Brazil's Air Traffic Manager Blames Controllers for Crisis

June 13, 2007

The president of government-owned Brazilian Airport Infra-structure Company (Infraero) on Tuesday blamed air traffic controllers for the crisis that has brought chaos to Brazil's airports since 2006.

In his testimony at the congressional committee created to investigate the crisis, Brigadier General Jose Carlos Pereira criticized the means used by the controllers to fight for better salaries and working conditions, and even accused them of "sabotage."

According to Pereira, the operators made use of strikes and slowdowns,, which caused flights to be systematically cancelled or delayed in airports all over Brazil, in order to convince the public and the government of the need for changes in the air traffic system.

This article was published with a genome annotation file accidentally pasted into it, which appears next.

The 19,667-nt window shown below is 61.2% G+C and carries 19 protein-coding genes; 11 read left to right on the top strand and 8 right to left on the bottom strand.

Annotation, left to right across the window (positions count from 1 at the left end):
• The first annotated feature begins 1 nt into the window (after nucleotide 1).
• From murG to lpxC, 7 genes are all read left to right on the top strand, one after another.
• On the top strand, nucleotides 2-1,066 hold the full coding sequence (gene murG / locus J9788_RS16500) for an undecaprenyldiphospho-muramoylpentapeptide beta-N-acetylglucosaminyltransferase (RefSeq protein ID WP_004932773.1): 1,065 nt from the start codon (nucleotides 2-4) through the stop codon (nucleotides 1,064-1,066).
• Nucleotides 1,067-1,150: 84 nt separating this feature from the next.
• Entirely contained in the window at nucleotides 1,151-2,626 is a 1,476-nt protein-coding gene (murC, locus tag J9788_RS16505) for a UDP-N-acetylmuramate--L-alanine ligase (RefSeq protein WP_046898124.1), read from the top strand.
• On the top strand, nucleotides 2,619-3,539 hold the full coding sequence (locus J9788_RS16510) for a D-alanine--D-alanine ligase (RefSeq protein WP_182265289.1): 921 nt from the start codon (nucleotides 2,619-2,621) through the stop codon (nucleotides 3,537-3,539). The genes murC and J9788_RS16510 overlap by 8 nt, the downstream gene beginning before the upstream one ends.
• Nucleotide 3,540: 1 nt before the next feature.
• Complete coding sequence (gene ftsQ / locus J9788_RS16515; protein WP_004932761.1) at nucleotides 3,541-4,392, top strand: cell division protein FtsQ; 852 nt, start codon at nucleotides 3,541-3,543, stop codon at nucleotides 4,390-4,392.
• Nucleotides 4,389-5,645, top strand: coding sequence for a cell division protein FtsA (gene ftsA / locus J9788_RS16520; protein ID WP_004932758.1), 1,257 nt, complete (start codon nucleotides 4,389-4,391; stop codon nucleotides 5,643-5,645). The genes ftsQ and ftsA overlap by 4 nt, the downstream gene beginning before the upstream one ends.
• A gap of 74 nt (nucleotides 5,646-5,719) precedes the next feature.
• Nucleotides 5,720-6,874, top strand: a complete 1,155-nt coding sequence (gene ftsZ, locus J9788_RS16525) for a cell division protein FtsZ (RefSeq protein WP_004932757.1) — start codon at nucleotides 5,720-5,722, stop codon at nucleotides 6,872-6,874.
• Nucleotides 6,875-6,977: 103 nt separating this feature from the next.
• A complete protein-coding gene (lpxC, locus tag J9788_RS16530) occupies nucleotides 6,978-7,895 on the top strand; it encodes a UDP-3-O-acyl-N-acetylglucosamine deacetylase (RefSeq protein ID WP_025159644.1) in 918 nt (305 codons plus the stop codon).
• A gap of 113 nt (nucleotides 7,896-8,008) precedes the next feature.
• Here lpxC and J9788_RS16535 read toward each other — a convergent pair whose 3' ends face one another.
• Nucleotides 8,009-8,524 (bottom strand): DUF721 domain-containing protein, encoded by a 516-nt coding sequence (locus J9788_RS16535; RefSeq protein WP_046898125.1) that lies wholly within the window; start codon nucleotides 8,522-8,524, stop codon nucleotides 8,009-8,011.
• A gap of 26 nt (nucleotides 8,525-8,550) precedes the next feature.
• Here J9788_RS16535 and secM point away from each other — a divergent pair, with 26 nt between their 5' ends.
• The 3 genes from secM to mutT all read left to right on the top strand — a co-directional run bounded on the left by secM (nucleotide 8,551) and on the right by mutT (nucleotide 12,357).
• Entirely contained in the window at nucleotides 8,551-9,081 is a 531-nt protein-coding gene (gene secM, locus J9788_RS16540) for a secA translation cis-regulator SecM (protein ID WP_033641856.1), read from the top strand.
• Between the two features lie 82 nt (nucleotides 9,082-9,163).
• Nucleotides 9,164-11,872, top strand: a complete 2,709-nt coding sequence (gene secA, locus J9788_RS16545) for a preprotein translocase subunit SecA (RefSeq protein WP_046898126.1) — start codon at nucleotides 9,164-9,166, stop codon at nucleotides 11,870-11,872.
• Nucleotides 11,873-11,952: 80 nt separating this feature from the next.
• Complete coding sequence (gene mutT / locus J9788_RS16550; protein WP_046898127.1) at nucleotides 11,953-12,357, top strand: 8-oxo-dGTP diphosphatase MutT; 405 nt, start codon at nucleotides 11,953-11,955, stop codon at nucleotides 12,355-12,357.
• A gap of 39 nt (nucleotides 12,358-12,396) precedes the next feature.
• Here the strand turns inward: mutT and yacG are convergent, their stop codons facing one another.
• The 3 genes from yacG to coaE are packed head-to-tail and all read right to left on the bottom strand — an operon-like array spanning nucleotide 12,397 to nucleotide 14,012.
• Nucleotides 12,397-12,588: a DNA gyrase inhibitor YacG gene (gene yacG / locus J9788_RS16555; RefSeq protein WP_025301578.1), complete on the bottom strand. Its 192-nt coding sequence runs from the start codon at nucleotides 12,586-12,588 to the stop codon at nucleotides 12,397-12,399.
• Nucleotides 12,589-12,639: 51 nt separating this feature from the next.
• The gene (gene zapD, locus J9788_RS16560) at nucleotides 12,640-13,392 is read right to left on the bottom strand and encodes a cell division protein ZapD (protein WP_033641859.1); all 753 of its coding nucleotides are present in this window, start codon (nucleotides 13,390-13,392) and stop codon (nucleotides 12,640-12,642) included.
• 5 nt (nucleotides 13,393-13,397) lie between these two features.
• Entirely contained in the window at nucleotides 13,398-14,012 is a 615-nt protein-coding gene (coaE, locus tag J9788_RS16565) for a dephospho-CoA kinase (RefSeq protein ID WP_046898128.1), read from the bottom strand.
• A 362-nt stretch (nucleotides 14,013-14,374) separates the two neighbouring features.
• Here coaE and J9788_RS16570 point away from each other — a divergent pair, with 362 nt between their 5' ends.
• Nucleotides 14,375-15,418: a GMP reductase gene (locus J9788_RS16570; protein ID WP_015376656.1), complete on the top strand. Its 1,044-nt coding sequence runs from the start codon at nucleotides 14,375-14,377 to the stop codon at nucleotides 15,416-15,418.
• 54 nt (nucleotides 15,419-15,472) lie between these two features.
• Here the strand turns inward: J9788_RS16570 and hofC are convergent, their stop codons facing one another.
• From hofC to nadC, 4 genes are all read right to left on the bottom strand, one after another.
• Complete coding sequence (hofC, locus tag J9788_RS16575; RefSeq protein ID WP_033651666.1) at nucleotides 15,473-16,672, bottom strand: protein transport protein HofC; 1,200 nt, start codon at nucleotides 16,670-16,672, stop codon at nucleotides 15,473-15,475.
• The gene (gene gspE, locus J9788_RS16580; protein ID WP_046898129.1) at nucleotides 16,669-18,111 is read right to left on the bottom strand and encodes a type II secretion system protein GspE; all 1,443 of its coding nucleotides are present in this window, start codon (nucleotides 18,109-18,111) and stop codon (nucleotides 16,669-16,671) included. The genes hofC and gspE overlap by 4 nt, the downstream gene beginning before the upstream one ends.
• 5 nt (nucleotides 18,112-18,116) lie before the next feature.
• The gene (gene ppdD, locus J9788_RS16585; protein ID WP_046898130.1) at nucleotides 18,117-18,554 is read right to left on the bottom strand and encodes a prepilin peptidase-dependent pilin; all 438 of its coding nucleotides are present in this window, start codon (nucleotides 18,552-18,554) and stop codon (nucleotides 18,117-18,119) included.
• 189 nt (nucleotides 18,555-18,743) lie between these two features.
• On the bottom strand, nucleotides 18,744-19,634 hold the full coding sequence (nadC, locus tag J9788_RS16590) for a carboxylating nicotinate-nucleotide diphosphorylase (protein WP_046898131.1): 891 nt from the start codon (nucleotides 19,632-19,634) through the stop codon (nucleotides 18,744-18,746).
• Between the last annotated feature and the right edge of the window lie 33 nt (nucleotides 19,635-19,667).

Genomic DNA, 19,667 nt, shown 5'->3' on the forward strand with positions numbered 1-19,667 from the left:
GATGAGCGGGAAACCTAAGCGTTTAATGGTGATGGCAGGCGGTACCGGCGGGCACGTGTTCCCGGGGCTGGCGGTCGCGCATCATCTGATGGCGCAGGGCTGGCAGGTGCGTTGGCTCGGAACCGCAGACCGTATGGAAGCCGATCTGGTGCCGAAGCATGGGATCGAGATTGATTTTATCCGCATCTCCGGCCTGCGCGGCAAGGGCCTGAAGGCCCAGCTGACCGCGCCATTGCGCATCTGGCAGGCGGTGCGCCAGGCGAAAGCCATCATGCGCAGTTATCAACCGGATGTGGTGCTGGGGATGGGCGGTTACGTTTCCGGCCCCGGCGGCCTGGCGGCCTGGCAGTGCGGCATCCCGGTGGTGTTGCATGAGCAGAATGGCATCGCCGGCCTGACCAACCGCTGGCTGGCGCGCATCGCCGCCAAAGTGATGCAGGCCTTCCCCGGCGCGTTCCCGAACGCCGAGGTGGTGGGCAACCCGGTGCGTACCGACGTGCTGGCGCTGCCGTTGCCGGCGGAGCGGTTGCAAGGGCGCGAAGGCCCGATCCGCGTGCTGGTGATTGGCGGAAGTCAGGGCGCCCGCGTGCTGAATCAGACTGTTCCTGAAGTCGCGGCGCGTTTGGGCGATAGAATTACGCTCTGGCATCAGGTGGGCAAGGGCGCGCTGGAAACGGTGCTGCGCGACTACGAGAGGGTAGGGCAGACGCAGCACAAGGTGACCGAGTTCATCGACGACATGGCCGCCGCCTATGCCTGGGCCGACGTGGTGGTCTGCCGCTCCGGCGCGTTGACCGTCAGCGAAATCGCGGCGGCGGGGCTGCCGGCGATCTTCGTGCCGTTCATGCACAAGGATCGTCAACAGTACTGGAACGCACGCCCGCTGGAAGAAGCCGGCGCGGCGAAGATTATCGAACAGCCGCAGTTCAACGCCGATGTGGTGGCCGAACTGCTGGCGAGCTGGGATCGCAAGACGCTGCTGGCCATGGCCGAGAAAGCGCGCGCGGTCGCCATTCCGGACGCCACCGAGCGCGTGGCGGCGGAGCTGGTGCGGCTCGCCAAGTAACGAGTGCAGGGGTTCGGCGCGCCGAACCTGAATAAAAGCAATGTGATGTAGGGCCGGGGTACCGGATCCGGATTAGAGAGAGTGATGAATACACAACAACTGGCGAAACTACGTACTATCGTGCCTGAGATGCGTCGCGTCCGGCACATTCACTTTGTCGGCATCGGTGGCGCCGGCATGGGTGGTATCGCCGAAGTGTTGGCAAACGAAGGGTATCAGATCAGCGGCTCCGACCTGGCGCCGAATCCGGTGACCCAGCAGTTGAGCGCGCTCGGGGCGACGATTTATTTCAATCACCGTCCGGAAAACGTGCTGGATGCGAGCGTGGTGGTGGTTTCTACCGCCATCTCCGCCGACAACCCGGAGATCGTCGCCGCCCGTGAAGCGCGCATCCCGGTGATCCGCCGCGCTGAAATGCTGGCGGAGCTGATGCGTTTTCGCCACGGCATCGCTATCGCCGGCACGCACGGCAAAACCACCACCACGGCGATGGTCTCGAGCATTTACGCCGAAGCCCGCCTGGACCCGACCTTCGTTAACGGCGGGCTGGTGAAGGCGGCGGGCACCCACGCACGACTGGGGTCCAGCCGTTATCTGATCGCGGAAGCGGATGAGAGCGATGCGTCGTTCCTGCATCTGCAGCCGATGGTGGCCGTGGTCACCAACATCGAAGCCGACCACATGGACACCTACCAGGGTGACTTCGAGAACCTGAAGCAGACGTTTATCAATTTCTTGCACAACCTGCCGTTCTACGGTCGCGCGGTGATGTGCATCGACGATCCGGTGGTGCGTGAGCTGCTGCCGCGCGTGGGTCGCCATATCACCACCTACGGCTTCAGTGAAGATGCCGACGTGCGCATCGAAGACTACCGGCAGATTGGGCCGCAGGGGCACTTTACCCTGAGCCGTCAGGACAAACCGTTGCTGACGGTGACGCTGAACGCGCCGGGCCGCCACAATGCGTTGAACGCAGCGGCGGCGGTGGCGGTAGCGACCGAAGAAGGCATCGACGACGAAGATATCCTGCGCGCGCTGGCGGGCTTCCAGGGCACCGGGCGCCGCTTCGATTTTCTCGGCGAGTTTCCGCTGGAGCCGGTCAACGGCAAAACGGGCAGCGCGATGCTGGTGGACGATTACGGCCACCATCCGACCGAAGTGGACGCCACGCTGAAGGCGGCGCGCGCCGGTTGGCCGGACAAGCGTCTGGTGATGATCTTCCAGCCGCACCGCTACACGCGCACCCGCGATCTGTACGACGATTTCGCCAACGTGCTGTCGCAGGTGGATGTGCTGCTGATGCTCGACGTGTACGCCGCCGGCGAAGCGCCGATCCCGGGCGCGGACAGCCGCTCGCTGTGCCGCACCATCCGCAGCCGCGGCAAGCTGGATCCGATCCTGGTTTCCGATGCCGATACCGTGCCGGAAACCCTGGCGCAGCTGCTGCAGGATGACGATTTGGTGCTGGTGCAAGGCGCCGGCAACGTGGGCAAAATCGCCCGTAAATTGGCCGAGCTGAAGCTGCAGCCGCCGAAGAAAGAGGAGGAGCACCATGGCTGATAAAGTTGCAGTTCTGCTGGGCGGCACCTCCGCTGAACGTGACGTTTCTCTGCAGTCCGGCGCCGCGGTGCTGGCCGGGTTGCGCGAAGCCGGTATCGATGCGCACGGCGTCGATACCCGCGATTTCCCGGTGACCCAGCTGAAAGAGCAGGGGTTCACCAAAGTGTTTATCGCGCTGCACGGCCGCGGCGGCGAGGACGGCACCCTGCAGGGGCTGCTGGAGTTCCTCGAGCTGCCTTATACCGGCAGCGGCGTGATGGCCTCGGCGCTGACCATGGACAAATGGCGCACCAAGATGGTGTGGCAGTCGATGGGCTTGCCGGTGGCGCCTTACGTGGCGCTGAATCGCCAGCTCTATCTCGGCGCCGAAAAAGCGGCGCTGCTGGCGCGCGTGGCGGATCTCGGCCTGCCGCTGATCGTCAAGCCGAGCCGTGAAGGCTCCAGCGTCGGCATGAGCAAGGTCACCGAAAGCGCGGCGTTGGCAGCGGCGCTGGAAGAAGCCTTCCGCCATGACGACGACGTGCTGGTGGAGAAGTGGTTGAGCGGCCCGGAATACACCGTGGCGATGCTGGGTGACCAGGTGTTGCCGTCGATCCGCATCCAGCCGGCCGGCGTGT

However, Pereira admitted that their salaries are low, and that the current government resources available to Infraero are not enough to fulfill the annual increase in the volume of passengers (15 percent) and in air shipping (6 percent).

He added that the debts left by local airlines that went bankrupt, such as Vasp and Transbrasil, must be paid as soon as possible. The two companies owe Infraero 1.1 billion reals (about 570 million U.S. dollars).

Infraero's former President Eduardo Pettengill also testified to the committee at the Chamber of Deputies on Tuesday. He stressed he favored the punishment of the operators who participated in the movement, but denied that a "blackout" took place in the air traffic control system.

He said what happened was a coincidence of three factors: the strikes carried out by the controllers; bankrupt airline companies leaving passengers unattended; and the plane disaster involving a Boeing and a private jet in September, 2006, which killed 154 people.

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